Timber stockpiled along a logging road.
A new mapping study shows that roads have sliced and diced almost the entire land surface of Earth, leaving huge areas prone to illegal logging, mining and hunting.
The grey mouse lemur (
Microcebus murinus): at 60 grams, nearly the smallest primate in the world. I studied this primate in Madagascar.
Jason Gilchrist, www.jasongilchrist.co.uk
As Donald Trump prepares to enter the White House, there may be dark days ahead for some of the world's rarest and most beautiful primates.
Traditional hunting poses no threat to dugongs.
The real threats to dugongs and turtles are not being addressed.
Red crabs migrate across Christmas Island in their thousands each year.
In the coming weeks, Parks Australia will release a 2mm wasp on Christmas Island to control the island's yellow crazy ant infestation.
Wildlife in the Athi-Kaputiei ecosystem with new development in the background.
Athi-Kaputiei is close to Nairobi where undeveloped land is exceedingly scarce and expensive. This has made it a powerful magnet for people.
These orange-bellied parrot chicks are the species’ last chance.
Mark Holdsworth and Friends of the OBP
Researchers are planning to monitor orange-bellied parrot nests all summer to make sure they raise chicks successfully.
In the world of Harry Potter, beasts are to be protected, not feared. But this concern for monsters is hardly modern.
There are fewer than a thousand Graveside gorge wattles in Kakadu National Park.
We know very little about Australia's most threatened plants.
Researchers have found that dragonflies have become on average lighter-colored over the past half-century in response to higher temperatures.
Study shows the footprint of climate change is already vast and that species are trying to adapt to rising temperatures.
Some have a strain that is almost identical to one that infected humans in the middle ages.
Genetically modified crops.
Genome editing and synthetic biology are giving rise to new forms of life. But do these organisms have conservation value as part of earth's biodiversity?
Rainforests sustain stunning numbers of insect species, such as this Horny Devil Katydid from Ecuador.
Copy Morley Read/Shutterstock.
The organisms that we're now discovering are often more hidden and more difficult to catch than ever before.
auntspray / shutterstock
Is an extinct animal really gone forever?
A dead vaquita entangled in a gillnet.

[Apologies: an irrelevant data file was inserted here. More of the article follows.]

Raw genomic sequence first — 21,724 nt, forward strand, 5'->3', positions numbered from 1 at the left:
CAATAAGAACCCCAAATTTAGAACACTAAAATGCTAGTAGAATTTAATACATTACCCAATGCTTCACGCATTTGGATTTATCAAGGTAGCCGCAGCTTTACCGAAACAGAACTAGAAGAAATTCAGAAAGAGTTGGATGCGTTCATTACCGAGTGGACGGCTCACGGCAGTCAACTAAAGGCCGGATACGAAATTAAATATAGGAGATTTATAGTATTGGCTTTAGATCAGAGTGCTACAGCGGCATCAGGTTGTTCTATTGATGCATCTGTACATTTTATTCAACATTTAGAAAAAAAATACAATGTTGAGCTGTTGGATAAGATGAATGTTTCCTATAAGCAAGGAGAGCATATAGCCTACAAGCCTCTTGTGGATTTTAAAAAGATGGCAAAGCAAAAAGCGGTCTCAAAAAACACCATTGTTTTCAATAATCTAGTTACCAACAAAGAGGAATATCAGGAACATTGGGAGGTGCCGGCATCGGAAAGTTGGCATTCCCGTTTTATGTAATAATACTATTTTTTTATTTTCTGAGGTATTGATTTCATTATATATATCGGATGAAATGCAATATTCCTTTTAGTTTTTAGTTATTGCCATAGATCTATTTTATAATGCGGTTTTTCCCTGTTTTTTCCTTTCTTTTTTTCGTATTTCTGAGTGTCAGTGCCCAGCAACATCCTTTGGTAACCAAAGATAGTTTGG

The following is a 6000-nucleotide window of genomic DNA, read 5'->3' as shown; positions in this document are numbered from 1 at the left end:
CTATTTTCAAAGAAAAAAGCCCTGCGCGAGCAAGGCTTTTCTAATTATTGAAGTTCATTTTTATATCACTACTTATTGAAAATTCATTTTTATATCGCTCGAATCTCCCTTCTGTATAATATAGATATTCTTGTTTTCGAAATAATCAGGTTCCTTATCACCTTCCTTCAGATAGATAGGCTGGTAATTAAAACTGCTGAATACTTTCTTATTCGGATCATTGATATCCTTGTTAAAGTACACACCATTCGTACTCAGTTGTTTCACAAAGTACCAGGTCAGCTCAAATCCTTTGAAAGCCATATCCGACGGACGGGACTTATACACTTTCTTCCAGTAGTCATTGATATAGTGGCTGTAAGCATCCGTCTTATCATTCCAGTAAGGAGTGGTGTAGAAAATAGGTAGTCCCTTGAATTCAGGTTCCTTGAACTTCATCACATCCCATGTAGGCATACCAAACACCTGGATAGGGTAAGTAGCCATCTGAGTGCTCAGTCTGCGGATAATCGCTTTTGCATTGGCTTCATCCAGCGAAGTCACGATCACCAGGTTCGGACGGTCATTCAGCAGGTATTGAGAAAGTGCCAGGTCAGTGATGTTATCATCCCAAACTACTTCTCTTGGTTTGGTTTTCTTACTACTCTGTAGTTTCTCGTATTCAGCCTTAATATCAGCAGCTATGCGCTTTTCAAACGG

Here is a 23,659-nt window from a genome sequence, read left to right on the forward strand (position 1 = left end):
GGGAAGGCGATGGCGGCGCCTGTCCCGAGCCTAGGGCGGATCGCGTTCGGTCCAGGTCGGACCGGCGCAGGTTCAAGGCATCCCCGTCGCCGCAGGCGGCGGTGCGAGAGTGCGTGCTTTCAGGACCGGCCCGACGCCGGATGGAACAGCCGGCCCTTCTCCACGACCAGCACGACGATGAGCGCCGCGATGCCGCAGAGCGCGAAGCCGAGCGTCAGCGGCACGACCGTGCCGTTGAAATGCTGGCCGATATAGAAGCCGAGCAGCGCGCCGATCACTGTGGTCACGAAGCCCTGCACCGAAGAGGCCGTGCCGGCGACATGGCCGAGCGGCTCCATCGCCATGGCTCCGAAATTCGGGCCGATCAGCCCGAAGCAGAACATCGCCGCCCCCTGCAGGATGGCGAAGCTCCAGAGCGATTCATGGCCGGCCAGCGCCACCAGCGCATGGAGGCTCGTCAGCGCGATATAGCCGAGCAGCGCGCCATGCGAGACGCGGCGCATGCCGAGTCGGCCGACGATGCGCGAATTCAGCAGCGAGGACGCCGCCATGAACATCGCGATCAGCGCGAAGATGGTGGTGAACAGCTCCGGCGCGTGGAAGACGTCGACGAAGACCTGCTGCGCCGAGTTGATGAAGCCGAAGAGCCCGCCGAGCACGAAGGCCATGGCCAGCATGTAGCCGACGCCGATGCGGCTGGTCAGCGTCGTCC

NOAA Fisheries West Coast
As the vaquita porpoise heads towards extinction, new management measures in Mexico still may have missed the point -- affecting not one but two critically endangered marine species.
Japan’s previous scientific whaling program was shut down. But its new one may not be.
EPA/Tim Watters/Sea Shepherd Australia
Australia's new resolution will apply stricter monitoring to the special permits that allow some nations to continue whaling. But the new rules are non-binding, meaning countries are free to ignore them.
Ecological sustainability is at the core of Australia’s Environmental Protection and Biodiversity Conservation Act.
Prime Minister Malcolm Turnbull's proposed changes to Australia's national environment act will significantly reduce judicial oversight on environmental decisions. Here's why that matters.
Bonobos are separated from chimpanzees by the River Congo, but they share more genes than we thought.
The two species mated 500,000 years ago, leaving a genetic mark to this day. This knowledge could help save them from extinction.
Rick Shine aims to save Australia’s reptiles.
University of Sydney
University of Sydney conservation scientist Rick Shine has won a top science honour, for work that uses evolutionary theory to try and keep cane toads from killing Australia's native wildlife.
Cheetahs have extraordinarily low genetic diversity, placing them at risk.
Copyright Amy Nichole Harris/Shutterstock
Wildlife in wilderness areas have more genetic diversity, which is better for their survival.
The number of camels in Kenya has risen, as have other livestock populations.
Over the past four decade populations of almost all the common wildlife species have fallen to one third or less of their previous levels